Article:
Presentation is loading. Please wait.

Presentation is loading. Please wait.

Philip Kim Department of Physics Columbia University Toward Carbon Based Electronics.

Similar presentations


Presentation on theme: "Philip Kim Department of Physics Columbia University Toward Carbon Based Electronics."— Presentation transcript:

1 Philip Kim Department of Physics Columbia University Toward Carbon Based Electronics

2 Outline: Carbon Based Electronics Material Platform: Low dimensional graphitic systems 1-D: Carbon Nanotubes (since 1991) 2-D: Graphene (since 2004) Device Concepts Conventional: (extended) CMOS, SET Non-Conventional: Quantum Interference, Spintronics, valleytronics

3 SP 2 Carbon: 0-Dimension to 3-Dimension Fullerenes (C 60 ) Carbon Nanotubes Atomic orbital sp 2   GraphiteGraphene 0D1D2D3D

4 Graphene : Dirac Particles in 2-dimension Band structure of graphene (Wallace 1947) kxkx kyky Energy kx'kx' ky'ky' E Zero effective mass particles moving with a constant speed v F hole electron

5 Single Wall Carbon Nanotube kyky kxkx kxkx kyky Allowed states Metallic nanotube E k 1D E Semiconducting nanotube E g ~ 0.8 ev / d (nm)

6 Length (  m) Resistance (k  ) T = 250 K  = 8 k  /  m Extremely Long Mean Free Path in Nanotubes Multi-terminal Device with Pd contact * Scaling behavior of resistance: R(L) L (  m) R (k  ) T = 250 K R (k  ) L (  m) R ~ R Q R ~ L l e ~ 1  m M. Purewall, B. Hong, A. Ravi, B. Chnadra, J. Hone and P. Kim, PRL (2007) Room temperature mean free path > 0.5  m

7 Nanotube FET Band gap: 0.5 – 1 eV On-off ratio: ~ 10 6 Mobility: ~ 100,000 cm 2 ~ nm Fermi velocity: 10 6 m/sec Max current density > 10 9 A/cm 2 V sd (V) I sd (  A) Ph. Avouris et al, Nature Nanotechnology 2, 605 (2007) Schottky barrier switching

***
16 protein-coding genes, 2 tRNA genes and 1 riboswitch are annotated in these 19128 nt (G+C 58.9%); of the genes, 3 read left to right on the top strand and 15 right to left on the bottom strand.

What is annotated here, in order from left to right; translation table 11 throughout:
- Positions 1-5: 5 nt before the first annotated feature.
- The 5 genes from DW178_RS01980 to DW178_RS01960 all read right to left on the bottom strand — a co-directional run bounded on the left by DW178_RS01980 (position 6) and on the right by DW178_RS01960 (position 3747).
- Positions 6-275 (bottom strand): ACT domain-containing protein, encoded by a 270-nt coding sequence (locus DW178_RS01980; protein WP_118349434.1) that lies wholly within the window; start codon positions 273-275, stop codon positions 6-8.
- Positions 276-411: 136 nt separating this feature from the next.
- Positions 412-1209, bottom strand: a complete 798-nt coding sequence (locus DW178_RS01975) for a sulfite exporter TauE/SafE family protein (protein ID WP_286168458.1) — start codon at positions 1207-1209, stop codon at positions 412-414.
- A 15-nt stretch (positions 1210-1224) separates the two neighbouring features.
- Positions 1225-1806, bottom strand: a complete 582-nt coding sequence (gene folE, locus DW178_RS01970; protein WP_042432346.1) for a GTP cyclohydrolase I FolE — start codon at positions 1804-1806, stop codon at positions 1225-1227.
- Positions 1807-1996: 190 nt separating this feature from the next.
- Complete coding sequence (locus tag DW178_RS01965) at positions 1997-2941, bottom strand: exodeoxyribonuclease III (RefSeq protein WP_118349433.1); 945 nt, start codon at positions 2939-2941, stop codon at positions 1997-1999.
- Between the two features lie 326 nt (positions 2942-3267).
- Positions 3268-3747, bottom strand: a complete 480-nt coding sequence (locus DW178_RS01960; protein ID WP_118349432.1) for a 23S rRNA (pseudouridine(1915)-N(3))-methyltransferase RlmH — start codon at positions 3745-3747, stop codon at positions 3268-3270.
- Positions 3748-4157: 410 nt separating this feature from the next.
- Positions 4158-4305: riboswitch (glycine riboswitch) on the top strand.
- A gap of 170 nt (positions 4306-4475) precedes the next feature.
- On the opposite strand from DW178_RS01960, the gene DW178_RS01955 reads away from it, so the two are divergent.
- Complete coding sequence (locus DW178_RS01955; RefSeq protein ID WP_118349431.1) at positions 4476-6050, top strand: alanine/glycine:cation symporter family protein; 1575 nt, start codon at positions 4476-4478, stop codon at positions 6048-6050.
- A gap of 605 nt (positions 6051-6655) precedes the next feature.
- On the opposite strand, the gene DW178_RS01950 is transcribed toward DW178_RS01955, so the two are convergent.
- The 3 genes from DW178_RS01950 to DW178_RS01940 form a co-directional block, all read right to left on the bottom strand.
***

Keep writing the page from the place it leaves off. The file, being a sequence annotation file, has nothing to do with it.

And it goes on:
8 Advantages of CNTFET Novel architecture -> Band-to-band tunneling FET: subthreshold slop ~ 40 No-dangling bond at surface -> high k-dielectric compatible C g ~ C Q can be attainable; small RC, low energy Thin body (1-2 nm) -> suppressed short channel effect channel length ~ 10 nm has been demonstrated Javey et al. PRL (2004). Appenzeller et al., PRL (2002)

9 Rodgers, UIUC Aligned growth of Nanotubes Nanotube Electronics: Challenges Pros: High mobility High on-off ratio High critical current density Small channel length Small gate capacitance Large Fermi velocity Con: Controlled growth Artistic dream (DELFT) IBM, Avouris group Nanotube Ring Oscillators graphene

10 Discovery of Graphene Large scale growth efforts: CVD, MBE, chemical synthesis

11 Jun 07 Dec 06 Mar 07 Sep 06 Jun 06 Mar 06 Dec 05 Sep 05 Jun 05Mar 05 Dec 04 Sep 04Sep 07 Growth of Graphene Papers Scotch tape method Discovery of QHE in graphen Jun 07 Dec 06 Mar 07 Sep 06 Jun 06 Mar 06 Dec 05 Sep 05 Jun 05Mar 05 Dec 04 Sep 04Sep 07 factor 4.5 / year

12 Graphene Mobility n (10 12 cm -2 ) Mobility (cm 2 /V sec) TC17 TC12 TC145 TC130 Mechanically exfoliated graphene Tan et al. PLR (2007) Scattering Mechanism? Ripples Substrate (charge trap) Absorption Structural defects Modulate Doped GaAs: Pfeiffer et al. GaAs HEMT